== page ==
Feminist materialist and agential realist approaches in (environmental) education

Nicola Fairchild, Hannah Hogarth, Charlotte Hankin

Research output: Chapter in Book/Report/Conference proceedingChapter (peer-reviewed)peer-review

Abstract

The Anthropocene epoch is used to describe the impact of human activity on Earth’s ecosystems. A focus on (environmental) education is a pressing need as sustainability and climate change are brought into sharper focus. Feminist materialist and agential realist theories are built on the premise that all bodies are connected and relational, offering new ways to consider our relationships with the world. This chapter illuminates research and scholarship that focuses on reconceptualising the child-in-relations, the different methodologies that can be employed, and examples of the different types of research undertaken. This scholarship highlights how relational ethico-onto-epistemological encounters provide deeper understandings of how young children experience their environments. It also considers what this might mean for rethinking (environmental) education in ECEC. This chapter argues that future (environmental) education research needs to continue with thinking-with relationality as a mode of refiguring ECEC (environmental) education to develop new understandings of hope-full futures.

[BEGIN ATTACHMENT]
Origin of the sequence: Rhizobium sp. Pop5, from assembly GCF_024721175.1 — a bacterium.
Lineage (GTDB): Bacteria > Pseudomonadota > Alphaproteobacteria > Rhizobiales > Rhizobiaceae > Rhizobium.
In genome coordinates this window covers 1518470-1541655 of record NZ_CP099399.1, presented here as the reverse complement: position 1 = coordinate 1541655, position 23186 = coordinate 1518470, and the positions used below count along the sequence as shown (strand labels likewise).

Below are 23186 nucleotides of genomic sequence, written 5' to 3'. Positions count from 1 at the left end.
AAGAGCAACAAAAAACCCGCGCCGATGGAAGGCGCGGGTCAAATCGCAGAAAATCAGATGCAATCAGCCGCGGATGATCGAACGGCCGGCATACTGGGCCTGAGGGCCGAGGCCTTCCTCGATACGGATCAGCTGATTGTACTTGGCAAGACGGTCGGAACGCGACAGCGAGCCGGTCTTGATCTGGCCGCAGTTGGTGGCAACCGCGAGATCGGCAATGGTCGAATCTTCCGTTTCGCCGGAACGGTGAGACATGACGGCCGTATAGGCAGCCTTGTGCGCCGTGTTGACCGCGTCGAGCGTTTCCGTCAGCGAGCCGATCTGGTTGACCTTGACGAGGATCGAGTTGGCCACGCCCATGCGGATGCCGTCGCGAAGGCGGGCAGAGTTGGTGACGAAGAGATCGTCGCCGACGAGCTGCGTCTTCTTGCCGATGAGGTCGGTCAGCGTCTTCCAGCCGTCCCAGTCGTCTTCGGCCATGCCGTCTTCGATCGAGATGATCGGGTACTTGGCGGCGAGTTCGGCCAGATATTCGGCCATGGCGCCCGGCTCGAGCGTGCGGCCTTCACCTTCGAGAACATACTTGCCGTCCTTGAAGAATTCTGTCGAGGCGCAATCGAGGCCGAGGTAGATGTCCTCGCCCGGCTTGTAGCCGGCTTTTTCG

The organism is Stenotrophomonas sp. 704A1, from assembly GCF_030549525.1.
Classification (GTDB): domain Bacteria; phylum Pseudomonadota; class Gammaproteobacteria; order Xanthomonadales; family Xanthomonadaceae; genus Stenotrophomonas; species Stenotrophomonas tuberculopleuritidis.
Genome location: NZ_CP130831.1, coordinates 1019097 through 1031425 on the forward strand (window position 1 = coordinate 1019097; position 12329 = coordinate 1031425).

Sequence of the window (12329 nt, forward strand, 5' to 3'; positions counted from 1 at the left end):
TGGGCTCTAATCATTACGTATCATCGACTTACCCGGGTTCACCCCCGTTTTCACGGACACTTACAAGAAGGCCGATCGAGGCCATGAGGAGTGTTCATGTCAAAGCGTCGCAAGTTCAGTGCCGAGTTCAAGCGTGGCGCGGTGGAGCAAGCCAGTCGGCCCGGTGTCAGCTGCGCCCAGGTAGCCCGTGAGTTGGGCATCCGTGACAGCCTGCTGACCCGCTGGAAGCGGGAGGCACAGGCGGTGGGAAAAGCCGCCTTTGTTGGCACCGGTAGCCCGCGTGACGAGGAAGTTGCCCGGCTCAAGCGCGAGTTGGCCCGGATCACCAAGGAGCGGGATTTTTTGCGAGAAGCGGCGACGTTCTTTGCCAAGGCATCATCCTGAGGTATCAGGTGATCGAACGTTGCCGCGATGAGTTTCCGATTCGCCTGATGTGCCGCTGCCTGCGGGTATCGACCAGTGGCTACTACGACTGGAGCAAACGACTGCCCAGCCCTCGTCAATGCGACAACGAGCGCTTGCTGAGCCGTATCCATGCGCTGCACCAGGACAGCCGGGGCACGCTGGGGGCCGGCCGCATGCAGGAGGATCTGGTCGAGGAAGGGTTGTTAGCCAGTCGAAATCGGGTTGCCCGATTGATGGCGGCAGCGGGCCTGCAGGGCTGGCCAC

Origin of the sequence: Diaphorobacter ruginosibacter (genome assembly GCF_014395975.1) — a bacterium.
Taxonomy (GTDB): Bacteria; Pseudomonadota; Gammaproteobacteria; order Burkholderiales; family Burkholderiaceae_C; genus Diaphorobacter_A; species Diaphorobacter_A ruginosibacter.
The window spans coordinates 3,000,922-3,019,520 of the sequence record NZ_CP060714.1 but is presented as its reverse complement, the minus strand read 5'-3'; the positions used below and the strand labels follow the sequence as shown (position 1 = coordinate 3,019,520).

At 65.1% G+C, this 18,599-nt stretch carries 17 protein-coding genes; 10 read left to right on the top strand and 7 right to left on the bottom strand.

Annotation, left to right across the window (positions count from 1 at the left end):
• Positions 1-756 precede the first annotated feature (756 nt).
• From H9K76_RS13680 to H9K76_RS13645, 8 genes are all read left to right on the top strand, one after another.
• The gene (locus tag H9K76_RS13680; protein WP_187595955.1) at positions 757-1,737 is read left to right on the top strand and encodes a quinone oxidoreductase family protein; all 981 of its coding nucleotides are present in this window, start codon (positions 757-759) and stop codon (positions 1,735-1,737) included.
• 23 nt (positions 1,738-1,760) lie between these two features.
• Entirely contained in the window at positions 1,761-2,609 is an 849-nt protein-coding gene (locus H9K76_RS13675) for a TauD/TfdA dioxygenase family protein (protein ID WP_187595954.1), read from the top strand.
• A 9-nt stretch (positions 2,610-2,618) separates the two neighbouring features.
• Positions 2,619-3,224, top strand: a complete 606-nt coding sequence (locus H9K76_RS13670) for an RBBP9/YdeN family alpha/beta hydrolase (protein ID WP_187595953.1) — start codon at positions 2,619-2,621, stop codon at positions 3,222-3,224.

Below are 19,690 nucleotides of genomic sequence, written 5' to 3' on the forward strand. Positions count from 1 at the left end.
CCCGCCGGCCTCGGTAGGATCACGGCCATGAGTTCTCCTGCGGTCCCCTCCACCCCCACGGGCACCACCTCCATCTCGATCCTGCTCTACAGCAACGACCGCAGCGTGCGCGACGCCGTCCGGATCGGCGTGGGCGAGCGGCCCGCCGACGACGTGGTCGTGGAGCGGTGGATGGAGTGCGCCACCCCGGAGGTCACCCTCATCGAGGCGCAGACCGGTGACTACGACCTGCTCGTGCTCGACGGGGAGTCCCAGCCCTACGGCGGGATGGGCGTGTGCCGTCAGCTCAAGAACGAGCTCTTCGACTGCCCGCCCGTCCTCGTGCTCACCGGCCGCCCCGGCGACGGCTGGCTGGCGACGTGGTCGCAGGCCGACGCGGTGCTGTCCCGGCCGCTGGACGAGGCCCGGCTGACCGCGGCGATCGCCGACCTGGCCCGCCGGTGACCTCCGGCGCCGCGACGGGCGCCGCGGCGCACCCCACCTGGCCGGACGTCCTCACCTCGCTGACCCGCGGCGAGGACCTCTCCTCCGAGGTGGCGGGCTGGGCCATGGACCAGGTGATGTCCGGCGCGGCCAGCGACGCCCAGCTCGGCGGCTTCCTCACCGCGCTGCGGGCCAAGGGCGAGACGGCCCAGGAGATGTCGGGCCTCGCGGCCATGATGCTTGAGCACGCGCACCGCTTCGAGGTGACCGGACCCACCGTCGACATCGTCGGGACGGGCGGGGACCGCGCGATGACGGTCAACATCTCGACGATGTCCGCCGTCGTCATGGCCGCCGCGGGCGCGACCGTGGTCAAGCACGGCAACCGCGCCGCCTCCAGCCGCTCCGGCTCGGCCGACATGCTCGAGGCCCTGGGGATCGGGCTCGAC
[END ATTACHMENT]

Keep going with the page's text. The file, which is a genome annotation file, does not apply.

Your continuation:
Original languageEnglish
Title of host publicationThe Bloomsbury Handbook of Critical Perspectives in Early Childhood
EditorsSarah Michael Luna, Brian L. Wright, Marek Tesar
PublisherBloomsbury Professional
Publication statusAccepted for publication - 2 Jan 2024

Keywords

  • child-in-relations
  • (environmental) education
  • relationality
  • materiality
  • childhood nature
  • feminist materialism
  • agential realism
  • sustainability

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